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Back in 2011, tax incentives that once rewarded Americans for energy-efficient improvements were slashed. For many Americans, the survey found those incentives were a prime reason for making such improvements as replacing windows, adding insulation and buying energy-efficient appliances.
Although now in 2019 our USDOE states:
The tax credits for residential renewable energy products are still available through December 31, 2021. Renewable energy tax credits for fuel cells, small wind turbines, and geothermal heat pumps. All now feature a gradual step down in the credit value. That’s the same as those for solar energy systems.
So the tax credits for residential energy efficiency have expired. USDOE taunts you can still save money and energy in your home by using ENERGY STAR certified products. Products that have earned the ENERGY STAR are independently certified to save energy, save money and protect the environment.
They use up to 30% less energy in your home by outfitting with ENERGY STAR certified products available across more than 70 categories.
*Disclaimer: The tax credit information contained within this website is provided for informational purposes only and is not intended to substitute for expert advice from a professional tax/financial planner or the Internal Revenue Service (IRS).
Of those most said they’d received either a utility rebate (41%) or a federal tax incentive (39%).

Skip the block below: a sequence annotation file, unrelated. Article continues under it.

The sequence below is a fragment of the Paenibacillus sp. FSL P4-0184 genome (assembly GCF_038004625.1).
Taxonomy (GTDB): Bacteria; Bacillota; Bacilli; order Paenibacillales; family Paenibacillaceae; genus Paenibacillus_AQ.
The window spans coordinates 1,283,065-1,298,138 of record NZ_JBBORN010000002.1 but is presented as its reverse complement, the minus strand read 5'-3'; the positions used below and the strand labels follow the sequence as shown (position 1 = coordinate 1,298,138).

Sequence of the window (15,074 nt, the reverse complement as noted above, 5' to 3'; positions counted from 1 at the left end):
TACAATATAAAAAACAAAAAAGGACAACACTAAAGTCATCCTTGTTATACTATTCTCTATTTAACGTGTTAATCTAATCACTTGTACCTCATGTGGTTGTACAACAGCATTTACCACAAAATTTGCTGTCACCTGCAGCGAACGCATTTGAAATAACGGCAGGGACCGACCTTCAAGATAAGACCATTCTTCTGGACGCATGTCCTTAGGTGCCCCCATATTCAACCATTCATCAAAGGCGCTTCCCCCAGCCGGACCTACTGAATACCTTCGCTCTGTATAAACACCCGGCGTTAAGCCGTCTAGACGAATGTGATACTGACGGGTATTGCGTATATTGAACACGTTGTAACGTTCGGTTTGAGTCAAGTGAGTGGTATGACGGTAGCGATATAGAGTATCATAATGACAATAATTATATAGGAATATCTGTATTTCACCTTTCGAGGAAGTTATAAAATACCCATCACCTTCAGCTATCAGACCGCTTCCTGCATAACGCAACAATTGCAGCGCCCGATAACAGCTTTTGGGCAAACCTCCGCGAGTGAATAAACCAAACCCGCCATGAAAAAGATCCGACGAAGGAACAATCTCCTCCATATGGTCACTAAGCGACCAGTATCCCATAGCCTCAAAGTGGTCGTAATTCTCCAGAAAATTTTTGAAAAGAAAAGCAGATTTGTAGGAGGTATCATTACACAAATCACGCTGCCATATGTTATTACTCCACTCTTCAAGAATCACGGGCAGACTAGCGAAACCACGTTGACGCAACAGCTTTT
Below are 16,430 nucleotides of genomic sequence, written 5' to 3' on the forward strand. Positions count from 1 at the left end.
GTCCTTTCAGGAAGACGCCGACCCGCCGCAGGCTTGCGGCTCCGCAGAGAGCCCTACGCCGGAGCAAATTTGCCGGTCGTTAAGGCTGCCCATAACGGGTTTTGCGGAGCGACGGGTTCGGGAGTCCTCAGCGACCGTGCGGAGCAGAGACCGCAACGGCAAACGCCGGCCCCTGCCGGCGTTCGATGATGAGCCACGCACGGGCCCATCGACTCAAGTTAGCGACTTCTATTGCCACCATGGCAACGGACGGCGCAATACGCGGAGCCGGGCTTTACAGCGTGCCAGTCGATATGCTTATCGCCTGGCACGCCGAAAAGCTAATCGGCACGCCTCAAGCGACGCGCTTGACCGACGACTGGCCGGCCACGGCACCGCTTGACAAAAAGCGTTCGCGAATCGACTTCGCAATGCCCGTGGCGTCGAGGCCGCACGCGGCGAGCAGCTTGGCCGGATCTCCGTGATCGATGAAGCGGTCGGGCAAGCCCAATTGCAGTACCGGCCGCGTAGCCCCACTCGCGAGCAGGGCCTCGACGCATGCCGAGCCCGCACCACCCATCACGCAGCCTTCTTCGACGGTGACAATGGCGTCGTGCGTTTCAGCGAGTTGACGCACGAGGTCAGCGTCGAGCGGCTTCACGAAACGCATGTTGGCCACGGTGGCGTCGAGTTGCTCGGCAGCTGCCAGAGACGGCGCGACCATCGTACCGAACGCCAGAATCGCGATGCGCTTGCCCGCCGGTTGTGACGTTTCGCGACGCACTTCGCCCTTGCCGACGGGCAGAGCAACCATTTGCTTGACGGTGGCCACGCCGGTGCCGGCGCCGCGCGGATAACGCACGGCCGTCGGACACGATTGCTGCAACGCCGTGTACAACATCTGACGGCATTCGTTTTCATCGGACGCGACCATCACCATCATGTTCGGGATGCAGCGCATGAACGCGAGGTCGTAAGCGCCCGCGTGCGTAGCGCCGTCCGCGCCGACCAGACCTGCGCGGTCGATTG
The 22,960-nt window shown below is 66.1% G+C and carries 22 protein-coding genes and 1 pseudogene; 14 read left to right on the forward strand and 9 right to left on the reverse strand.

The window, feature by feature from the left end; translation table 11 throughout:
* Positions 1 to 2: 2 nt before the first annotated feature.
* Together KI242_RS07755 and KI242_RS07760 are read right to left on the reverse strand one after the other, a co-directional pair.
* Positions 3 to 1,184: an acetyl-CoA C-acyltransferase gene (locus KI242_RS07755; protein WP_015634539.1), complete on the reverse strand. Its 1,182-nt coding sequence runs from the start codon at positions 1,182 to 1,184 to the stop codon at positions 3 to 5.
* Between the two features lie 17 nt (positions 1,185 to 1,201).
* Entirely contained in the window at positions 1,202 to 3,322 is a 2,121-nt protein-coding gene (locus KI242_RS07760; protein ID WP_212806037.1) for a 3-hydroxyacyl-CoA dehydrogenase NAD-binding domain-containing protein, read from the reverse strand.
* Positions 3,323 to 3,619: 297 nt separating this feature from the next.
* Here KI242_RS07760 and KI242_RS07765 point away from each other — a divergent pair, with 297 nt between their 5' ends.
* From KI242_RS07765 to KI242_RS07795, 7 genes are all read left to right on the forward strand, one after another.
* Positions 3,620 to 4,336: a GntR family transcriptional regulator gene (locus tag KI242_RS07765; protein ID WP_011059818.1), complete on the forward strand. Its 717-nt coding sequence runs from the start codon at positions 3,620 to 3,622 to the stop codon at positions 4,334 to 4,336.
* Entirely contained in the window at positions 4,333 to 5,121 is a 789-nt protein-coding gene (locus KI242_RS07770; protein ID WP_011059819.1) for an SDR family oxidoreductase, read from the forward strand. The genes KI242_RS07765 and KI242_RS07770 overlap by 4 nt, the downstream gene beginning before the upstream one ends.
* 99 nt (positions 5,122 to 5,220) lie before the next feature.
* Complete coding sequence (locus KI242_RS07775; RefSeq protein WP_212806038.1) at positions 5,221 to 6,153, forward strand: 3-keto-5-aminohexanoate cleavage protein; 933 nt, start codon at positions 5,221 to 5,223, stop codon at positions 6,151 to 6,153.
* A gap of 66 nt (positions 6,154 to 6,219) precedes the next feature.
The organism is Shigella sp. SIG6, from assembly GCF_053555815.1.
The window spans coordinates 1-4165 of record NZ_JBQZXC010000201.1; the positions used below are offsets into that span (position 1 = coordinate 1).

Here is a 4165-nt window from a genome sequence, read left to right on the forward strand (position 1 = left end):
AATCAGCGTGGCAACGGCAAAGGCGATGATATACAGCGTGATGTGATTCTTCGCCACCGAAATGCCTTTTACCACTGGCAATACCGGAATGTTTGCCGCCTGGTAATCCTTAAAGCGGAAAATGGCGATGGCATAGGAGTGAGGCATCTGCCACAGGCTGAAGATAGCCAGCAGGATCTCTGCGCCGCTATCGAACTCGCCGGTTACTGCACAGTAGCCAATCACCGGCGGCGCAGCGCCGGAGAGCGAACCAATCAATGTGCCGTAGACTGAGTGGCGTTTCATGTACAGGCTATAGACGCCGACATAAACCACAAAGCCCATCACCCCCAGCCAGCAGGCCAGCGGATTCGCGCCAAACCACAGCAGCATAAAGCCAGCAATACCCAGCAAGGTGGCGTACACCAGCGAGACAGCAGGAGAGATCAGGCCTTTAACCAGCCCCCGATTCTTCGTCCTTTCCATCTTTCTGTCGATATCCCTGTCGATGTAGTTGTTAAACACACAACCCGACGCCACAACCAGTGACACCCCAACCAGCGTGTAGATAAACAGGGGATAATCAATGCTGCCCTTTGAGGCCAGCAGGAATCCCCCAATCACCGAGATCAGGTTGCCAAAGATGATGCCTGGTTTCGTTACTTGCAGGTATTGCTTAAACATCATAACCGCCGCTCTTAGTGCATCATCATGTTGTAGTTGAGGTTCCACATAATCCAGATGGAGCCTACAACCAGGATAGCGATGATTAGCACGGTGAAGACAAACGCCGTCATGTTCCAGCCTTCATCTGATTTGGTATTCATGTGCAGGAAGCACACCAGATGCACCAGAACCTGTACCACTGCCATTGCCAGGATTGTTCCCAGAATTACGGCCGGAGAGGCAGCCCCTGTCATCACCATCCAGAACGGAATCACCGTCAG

3. A full 25% of respondents said they wouldn’t have acted without the incentive, and
another 7% said the incentive encouraged them to pay slightly more for a higher-efficiency model.
This is a joke!!
The new tax law chops incentives from 30 percent to 10 percent of costs for many improvements. So it’s reducing the maximum cumulative credit from $1,500 to $500. In addition, there are now lower caps such as $200 for energy efficient windows. Compare that to previous credits of $1,500.
There is significant interest in time-of-use billing plans, smart meters and online energy information management systems. Over half of respondents, if given access to more information about their energy use, said they would utilize it regularly to try to shift or reduce their consumption. This is including 61% of people who show interest in receiving a smart meter that would notify the utility of a power outage.
When it comes to meeting customer needs, many utilities fear the vocal minority, Shelton said. “They’re concerned about resistance to smart meters and slow to roll out time-of-use billing. As a result, utilities are missing out on a huge opportunity to help people take control of their energy use by giving them the information they need and the choices they want.
· Asked what specifically they’ve done to save energy, the largest percentages of Americans had replaced most incandescent bulbs with CFL’s (63% of homeowners and 61% of renters), added sealing/caulking/weather-stripping (55% of homeowners and 29% of renters), purchased ENERGY STAR appliances (49% homeowners; 38% renters) or added insulation (36% owners; 27% renters).
Source: ENERGY STAR and Natural Resources Defense Council
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